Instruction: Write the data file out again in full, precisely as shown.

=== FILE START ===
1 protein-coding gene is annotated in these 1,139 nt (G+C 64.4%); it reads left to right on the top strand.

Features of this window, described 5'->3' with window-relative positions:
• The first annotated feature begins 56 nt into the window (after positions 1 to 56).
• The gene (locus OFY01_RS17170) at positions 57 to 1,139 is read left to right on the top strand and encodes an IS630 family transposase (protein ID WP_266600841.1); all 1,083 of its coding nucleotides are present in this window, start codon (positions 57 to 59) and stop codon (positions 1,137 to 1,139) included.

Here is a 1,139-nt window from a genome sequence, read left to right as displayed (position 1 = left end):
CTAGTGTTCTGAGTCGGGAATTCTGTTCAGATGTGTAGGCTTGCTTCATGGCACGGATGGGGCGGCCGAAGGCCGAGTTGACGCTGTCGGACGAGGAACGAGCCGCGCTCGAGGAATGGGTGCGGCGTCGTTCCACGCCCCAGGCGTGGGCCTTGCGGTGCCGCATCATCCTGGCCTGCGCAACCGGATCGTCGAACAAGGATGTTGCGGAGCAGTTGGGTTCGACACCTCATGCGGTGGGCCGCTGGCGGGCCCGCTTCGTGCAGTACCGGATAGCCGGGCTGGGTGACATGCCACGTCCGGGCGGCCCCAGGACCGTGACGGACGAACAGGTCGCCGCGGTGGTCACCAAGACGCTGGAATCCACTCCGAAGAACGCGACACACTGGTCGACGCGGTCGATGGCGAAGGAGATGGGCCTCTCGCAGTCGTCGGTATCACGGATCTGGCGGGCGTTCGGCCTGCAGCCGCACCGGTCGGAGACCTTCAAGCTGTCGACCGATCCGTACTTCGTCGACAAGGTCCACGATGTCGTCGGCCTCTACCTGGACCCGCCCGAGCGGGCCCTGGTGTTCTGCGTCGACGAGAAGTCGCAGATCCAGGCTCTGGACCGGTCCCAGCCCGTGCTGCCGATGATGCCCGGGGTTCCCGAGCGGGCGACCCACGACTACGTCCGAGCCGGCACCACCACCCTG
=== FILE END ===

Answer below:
1 protein-coding gene is annotated in these 1,139 nt (G+C 64.4%); it reads left to right on the top strand.

Features of this window, described 5'->3' with window-relative positions:
• The first annotated feature begins 56 nt into the window (after positions 1 to 56).
• The gene (locus OFY01_RS17170) at positions 57 to 1,139 is read left to right on the top strand and encodes an IS630 family transposase (protein ID WP_266600841.1); all 1,083 of its coding nucleotides are present in this window, start codon (positions 57 to 59) and stop codon (positions 1,137 to 1,139) included.

Here is a 1,139-nt window from a genome sequence, read left to right as displayed (position 1 = left end):
CTAGTGTTCTGAGTCGGGAATTCTGTTCAGATGTGTAGGCTTGCTTCATGGCACGGATGGGGCGGCCGAAGGCCGAGTTGACGCTGTCGGACGAGGAACGAGCCGCGCTCGAGGAATGGGTGCGGCGTCGTTCCACGCCCCAGGCGTGGGCCTTGCGGTGCCGCATCATCCTGGCCTGCGCAACCGGATCGTCGAACAAGGATGTTGCGGAGCAGTTGGGTTCGACACCTCATGCGGTGGGCCGCTGGCGGGCCCGCTTCGTGCAGTACCGGATAGCCGGGCTGGGTGACATGCCACGTCCGGGCGGCCCCAGGACCGTGACGGACGAACAGGTCGCCGCGGTGGTCACCAAGACGCTGGAATCCACTCCGAAGAACGCGACACACTGGTCGACGCGGTCGATGGCGAAGGAGATGGGCCTCTCGCAGTCGTCGGTATCACGGATCTGGCGGGCGTTCGGCCTGCAGCCGCACCGGTCGGAGACCTTCAAGCTGTCGACCGATCCGTACTTCGTCGACAAGGTCCACGATGTCGTCGGCCTCTACCTGGACCCGCCCGAGCGGGCCCTGGTGTTCTGCGTCGACGAGAAGTCGCAGATCCAGGCTCTGGACCGGTCCCAGCCCGTGCTGCCGATGATGCCCGGGGTTCCCGAGCGGGCGACCCACGACTACGTCCGAGCCGGCACCACCACCCTG